Fraud


The SEC adopted rules jointly with the Commodity Futures Trading Commission (CFTC) that require broker-dealers, mutual funds, investment advisers, and certain other entities regulated by the SEC to adopt programs to prevent identity theft.

A unanimous decision by the SEC commissioners resulted in the adoption of the rule, known as Regulation S-ID.

The requirement expands rules initially enacted in 2007 by several federal agencies—but not the SEC. The Dodd-Frank Wall Street Reform and Consumer Protection Act, P.L. 111-203, transferred rulemaking and enforcement authority for identity theft rules to the SEC and the CFTC for the entities they regulate.

Therefore, many entities recognized as financial institutions or creditors subject to the new Regulation S-ID have already been complying with similar rules, SEC Commissioner Luis Aguilar said.

Registered investment advisers in particular, though, may not have existing identity theft red flag programs and may need to pay particular attention to the rules adopted Wednesday, Aguilar said.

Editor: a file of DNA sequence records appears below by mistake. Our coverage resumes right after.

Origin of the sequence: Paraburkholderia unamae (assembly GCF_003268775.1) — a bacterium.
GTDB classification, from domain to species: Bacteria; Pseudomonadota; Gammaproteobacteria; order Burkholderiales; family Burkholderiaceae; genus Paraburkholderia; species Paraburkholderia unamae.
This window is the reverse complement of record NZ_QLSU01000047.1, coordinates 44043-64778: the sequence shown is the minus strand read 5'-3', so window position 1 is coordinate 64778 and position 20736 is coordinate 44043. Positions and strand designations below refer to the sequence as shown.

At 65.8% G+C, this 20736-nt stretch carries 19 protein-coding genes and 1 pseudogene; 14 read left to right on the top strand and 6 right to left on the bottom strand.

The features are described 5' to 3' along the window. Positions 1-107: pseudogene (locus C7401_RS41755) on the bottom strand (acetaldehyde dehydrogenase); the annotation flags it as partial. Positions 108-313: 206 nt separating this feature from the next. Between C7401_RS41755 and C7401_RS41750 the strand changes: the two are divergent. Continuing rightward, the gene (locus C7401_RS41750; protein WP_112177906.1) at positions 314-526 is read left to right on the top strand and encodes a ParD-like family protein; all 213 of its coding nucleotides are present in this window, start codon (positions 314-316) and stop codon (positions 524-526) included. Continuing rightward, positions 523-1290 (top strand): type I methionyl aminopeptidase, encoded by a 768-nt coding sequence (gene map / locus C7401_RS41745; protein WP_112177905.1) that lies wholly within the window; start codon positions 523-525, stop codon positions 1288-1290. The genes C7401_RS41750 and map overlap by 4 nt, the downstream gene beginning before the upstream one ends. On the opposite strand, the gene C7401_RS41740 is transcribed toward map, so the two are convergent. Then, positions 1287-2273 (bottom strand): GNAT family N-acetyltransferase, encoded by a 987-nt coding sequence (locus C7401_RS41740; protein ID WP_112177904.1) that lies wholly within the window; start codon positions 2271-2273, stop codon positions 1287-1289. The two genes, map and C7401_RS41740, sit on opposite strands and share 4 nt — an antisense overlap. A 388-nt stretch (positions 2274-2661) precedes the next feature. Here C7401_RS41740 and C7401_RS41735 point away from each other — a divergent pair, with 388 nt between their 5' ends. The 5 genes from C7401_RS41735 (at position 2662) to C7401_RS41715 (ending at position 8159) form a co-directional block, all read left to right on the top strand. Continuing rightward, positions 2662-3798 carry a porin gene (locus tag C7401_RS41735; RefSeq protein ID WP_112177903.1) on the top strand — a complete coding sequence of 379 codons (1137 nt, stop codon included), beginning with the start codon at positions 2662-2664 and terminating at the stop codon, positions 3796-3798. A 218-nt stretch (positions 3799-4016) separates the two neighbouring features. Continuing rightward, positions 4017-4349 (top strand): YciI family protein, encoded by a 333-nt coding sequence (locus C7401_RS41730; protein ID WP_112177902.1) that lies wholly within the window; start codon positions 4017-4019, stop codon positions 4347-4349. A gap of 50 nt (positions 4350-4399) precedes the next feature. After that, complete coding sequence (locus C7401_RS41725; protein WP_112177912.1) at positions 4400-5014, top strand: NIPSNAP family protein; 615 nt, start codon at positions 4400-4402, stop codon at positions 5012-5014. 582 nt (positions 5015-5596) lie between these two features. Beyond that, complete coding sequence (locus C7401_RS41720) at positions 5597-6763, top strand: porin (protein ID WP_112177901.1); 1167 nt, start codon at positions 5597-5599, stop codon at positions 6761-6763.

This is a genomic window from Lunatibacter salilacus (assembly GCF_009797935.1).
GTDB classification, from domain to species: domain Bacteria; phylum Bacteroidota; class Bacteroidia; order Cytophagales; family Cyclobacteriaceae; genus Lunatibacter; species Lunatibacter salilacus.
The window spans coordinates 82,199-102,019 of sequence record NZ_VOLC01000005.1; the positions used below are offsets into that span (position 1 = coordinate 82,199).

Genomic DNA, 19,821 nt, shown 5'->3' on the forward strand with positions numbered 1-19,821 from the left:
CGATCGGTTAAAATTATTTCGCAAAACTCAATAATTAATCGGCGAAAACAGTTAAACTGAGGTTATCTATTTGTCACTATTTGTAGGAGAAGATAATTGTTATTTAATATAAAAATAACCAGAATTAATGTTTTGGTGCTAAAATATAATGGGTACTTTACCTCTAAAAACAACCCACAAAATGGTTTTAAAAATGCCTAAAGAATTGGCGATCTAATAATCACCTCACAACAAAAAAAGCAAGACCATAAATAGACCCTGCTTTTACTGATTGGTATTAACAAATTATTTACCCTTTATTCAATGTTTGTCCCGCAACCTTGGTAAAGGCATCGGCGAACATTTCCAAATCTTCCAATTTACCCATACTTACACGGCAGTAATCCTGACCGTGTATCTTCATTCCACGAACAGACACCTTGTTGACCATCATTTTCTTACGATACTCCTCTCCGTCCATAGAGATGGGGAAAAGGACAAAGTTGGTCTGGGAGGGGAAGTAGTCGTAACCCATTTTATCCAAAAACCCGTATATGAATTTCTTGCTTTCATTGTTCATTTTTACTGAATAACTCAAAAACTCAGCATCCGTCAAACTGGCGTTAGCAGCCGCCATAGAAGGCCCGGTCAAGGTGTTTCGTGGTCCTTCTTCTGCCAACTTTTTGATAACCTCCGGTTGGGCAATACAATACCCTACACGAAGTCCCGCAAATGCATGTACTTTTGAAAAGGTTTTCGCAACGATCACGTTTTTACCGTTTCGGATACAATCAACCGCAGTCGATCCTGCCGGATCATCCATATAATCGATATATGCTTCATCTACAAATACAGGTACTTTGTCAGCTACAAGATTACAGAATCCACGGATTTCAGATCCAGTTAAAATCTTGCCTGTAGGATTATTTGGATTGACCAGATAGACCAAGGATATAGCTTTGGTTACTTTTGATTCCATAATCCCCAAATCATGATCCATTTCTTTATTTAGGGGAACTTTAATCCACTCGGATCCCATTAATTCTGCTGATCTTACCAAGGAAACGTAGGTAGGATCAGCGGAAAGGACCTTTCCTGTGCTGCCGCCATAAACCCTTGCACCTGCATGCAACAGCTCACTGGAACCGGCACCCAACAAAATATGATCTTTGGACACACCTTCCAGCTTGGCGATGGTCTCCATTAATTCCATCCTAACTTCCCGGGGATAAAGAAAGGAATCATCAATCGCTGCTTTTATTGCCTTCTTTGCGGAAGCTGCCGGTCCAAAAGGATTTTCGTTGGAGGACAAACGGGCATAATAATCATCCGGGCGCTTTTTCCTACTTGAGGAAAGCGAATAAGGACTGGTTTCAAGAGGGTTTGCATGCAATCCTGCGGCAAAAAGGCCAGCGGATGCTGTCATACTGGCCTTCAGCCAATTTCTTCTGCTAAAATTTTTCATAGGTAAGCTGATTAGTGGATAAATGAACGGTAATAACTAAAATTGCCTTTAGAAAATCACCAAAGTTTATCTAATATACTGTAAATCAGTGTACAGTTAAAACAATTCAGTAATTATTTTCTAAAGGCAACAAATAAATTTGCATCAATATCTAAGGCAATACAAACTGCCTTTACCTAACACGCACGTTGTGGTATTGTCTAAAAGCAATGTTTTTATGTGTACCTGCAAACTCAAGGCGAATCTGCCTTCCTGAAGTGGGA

The rules require broker-dealers, mutual funds, and investment advisers to adopt policies and procedures to:

  • Identify relevant types of identity theft red flags.
  • Detect the occurrence of those red flags.
  • Respond appropriately to the detected red flags.
  • Periodically update the identity theft program.


The rules, available at tinyurl.com/cane2zx, will take effect 30 days after publication in the Federal Register, and the compliance date will be six months after the rules’ effective date.

SPONSORED REPORT

Questions to ask before committing to the cloud

Cloud computing has its pros and cons. In this report, we answer common questions CPAs may have as they consider transitioning partially or fully to the cloud.

QUIZ

News quiz: IRS reopens an online service, but criticism endures

The IRS brings back the Get Transcript Online service, but the agency faces criticism for its handling of the aftermath of the event that led to the shutdown of the service. See how much you know about other recent news with this quiz.

CHECKLIST

Auditing risks in culture

Cultural flaws can seriously damage an organization. Here’s how internal auditors can reduce risks by embedding culture audits into existing audit programs.